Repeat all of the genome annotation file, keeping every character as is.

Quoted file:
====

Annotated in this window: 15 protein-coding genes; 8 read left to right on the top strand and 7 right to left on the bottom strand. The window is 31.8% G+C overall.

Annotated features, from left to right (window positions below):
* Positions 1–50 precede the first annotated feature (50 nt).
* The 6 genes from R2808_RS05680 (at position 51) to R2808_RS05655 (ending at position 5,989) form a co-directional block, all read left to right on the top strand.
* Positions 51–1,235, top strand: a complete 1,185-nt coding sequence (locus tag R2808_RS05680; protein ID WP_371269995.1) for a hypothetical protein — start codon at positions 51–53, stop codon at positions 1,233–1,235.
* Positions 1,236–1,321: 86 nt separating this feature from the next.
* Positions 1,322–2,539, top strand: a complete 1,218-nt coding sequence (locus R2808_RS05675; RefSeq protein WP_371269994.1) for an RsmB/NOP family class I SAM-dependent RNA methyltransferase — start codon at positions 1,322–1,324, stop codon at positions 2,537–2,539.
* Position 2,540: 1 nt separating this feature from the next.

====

Annotated in this window: 15 protein-coding genes; 8 read left to right on the top strand and 7 right to left on the bottom strand. The window is 31.8% G+C overall.

Annotated features, from left to right (window positions below):
* Positions 1–50 precede the first annotated feature (50 nt).
* The 6 genes from R2808_RS05680 (at position 51) to R2808_RS05655 (ending at position 5,989) form a co-directional block, all read left to right on the top strand.
* Positions 51–1,235, top strand: a complete 1,185-nt coding sequence (locus tag R2808_RS05680; protein ID WP_371269995.1) for a hypothetical protein — start codon at positions 51–53, stop codon at positions 1,233–1,235.
* Positions 1,236–1,321: 86 nt separating this feature from the next.
* Positions 1,322–2,539, top strand: a complete 1,218-nt coding sequence (locus R2808_RS05675; RefSeq protein WP_371269994.1) for an RsmB/NOP family class I SAM-dependent RNA methyltransferase — start codon at positions 1,322–1,324, stop codon at positions 2,537–2,539.
* Position 2,540: 1 nt separating this feature from the next.